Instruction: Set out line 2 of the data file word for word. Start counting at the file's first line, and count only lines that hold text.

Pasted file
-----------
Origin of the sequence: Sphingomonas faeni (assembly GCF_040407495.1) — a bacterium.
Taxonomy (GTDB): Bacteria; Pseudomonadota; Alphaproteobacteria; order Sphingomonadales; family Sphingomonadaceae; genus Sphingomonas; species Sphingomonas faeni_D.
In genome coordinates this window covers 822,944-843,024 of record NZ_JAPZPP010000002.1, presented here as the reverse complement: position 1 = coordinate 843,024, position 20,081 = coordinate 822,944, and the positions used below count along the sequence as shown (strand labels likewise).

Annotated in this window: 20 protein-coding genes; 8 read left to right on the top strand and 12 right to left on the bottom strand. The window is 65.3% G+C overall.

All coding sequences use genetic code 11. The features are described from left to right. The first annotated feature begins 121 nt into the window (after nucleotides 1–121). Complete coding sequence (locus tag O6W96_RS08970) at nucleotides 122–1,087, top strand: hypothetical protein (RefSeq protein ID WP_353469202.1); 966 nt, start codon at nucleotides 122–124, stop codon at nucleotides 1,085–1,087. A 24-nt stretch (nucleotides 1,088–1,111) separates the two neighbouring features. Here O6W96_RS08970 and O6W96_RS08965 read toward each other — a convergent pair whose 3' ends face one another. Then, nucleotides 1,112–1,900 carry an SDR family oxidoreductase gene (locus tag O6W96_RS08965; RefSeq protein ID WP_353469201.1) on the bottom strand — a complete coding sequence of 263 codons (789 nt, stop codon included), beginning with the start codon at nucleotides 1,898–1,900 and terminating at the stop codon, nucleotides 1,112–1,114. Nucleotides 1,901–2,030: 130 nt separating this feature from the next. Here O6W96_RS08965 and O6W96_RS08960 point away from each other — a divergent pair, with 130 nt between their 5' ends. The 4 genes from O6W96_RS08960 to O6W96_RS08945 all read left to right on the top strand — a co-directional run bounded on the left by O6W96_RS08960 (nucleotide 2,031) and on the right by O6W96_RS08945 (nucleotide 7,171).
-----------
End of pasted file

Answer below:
Taxonomy (GTDB): Bacteria; Pseudomonadota; Alphaproteobacteria; order Sphingomonadales; family Sphingomonadaceae; genus Sphingomonas; species Sphingomonas faeni_D.